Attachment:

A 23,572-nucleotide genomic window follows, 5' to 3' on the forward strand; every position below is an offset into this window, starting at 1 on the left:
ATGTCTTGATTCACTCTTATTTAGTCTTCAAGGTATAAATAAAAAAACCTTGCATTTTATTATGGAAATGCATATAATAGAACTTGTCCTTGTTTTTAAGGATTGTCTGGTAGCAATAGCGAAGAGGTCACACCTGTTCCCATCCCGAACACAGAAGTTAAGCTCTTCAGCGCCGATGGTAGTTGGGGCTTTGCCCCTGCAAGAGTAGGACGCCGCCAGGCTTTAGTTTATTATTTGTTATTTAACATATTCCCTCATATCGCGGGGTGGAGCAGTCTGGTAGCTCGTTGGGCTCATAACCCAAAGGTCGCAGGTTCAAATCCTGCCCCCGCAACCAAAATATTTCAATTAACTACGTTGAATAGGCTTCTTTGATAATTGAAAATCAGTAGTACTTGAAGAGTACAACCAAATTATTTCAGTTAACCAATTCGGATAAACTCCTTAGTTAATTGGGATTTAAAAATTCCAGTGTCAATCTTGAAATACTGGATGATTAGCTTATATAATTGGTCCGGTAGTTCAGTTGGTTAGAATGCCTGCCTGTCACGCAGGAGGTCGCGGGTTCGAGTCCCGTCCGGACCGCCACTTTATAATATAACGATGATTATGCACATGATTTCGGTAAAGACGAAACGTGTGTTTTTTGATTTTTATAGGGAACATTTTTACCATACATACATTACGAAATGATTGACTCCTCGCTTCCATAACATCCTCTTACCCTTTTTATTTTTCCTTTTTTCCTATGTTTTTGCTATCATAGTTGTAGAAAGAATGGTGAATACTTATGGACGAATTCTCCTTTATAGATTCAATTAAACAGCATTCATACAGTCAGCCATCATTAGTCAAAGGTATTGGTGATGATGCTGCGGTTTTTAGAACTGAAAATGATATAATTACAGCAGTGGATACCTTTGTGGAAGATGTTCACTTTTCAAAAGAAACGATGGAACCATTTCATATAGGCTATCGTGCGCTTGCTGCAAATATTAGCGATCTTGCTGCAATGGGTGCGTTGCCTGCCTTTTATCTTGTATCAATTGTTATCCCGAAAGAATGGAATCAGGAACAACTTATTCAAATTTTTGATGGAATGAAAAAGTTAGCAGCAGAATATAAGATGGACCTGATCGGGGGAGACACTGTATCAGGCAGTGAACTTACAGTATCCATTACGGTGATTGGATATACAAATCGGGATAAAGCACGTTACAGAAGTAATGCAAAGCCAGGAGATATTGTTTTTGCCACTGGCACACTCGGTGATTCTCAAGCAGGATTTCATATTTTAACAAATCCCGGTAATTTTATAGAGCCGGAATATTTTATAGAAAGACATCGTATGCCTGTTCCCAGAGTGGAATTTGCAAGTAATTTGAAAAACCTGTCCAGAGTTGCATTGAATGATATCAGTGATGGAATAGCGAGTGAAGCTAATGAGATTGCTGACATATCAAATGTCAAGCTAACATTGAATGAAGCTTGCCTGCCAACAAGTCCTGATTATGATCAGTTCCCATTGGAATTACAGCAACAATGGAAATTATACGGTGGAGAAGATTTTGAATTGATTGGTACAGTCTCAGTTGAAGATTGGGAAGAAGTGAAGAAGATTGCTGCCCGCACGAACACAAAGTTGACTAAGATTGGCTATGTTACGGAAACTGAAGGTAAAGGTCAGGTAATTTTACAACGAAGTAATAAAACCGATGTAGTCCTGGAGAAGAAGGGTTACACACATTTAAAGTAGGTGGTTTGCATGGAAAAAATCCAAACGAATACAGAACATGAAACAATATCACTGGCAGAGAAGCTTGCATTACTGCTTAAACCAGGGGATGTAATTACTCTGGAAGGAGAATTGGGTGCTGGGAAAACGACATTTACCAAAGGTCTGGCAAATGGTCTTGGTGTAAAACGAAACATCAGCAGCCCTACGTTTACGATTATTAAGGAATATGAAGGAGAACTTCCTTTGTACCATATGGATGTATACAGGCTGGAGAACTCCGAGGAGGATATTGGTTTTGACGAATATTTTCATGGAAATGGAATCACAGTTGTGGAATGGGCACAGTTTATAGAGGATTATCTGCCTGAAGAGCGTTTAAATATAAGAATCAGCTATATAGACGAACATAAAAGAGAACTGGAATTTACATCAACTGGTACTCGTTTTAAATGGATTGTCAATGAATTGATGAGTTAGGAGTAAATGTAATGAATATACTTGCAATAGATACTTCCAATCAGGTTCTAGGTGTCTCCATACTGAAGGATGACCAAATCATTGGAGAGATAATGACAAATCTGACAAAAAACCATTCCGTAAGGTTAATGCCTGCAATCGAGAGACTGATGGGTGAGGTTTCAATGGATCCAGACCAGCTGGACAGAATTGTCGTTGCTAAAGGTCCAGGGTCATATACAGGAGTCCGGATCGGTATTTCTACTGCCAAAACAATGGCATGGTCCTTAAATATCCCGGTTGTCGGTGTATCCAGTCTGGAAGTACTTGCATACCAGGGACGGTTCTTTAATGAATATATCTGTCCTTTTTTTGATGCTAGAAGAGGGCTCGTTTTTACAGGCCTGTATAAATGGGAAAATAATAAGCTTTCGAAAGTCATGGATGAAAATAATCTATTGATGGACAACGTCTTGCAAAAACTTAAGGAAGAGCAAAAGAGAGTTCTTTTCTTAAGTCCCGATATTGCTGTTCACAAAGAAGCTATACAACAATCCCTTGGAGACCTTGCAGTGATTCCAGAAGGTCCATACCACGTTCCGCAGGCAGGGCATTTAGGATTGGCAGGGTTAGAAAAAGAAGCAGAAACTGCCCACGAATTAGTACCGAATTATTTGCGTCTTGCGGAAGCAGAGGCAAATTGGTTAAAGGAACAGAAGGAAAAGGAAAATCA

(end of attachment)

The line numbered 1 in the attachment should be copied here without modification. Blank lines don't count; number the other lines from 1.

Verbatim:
A 23,572-nucleotide genomic window follows, 5' to 3' on the forward strand; every position below is an offset into this window, starting at 1 on the left: